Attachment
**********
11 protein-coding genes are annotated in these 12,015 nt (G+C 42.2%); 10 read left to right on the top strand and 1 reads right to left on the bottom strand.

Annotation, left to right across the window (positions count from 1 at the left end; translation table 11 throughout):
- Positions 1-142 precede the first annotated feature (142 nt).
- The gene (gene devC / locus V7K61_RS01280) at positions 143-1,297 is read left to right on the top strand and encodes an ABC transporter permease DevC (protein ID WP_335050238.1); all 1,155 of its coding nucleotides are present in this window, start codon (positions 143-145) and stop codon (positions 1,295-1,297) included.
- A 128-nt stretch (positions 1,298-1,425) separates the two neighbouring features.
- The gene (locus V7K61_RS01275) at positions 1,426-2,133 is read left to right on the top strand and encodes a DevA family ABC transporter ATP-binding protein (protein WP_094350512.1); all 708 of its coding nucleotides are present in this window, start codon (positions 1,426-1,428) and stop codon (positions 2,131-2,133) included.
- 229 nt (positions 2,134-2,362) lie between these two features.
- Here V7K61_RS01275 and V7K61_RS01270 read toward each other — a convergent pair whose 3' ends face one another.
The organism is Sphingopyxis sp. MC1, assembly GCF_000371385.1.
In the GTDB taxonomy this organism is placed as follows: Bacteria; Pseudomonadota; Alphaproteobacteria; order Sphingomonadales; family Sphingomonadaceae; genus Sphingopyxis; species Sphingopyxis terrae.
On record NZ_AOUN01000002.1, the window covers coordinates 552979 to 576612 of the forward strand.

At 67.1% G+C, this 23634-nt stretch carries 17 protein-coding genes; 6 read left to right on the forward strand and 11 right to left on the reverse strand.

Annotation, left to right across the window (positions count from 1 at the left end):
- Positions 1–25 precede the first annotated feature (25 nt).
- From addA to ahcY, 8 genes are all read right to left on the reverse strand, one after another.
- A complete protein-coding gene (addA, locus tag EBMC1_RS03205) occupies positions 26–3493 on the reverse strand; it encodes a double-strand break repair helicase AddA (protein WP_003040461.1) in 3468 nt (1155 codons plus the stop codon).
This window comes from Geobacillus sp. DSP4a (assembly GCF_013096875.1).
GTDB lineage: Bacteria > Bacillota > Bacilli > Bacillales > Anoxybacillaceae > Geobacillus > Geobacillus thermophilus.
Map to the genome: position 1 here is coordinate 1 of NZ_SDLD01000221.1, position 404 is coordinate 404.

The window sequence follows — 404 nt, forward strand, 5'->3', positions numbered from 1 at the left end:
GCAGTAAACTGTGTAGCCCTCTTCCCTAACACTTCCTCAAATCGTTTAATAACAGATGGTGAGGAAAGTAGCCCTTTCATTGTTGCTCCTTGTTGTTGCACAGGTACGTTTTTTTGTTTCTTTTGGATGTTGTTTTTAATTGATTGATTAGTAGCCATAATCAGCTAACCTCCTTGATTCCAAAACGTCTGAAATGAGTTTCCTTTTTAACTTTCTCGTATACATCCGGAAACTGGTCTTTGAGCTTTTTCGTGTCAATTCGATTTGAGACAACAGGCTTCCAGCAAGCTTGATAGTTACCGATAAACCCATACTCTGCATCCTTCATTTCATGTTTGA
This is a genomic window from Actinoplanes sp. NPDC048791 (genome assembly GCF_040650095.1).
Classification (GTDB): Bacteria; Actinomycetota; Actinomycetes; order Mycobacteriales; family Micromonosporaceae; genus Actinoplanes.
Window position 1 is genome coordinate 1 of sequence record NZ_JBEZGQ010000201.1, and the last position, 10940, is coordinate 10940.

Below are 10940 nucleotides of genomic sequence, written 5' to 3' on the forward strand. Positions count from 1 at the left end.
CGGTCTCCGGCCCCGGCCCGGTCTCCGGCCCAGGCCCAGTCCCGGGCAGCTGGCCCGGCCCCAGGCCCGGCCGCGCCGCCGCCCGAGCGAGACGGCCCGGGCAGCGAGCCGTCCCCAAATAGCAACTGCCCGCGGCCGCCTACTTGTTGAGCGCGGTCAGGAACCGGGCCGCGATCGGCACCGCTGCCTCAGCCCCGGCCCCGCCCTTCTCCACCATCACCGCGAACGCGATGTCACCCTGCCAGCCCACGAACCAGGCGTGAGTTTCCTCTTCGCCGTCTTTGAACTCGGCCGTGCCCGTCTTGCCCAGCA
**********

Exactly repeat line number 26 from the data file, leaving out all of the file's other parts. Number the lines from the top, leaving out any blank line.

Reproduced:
CGGTCTCCGGCCCCGGCCCGGTCTCCGGCCCAGGCCCAGTCCCGGGCAGCTGGCCCGGCCCCAGGCCCGGCCGCGCCGCCGCCCGAGCGAGACGGCCCGGGCAGCGAGCCGTCCCCAAATAGCAACTGCCCGCGGCCGCCTACTTGTTGAGCGCGGTCAGGAACCGGGCCGCGATCGGCACCGCTGCCTCAGCCCCGGCCCCGCCCTTCTCCACCATCACCGCGAACGCGATGTCACCCTGCCAGCCCACGAACCAGGCGTGAGTTTCCTCTTCGCCGTCTTTGAACTCGGCCGTGCCCGTCTTGCCCAGCA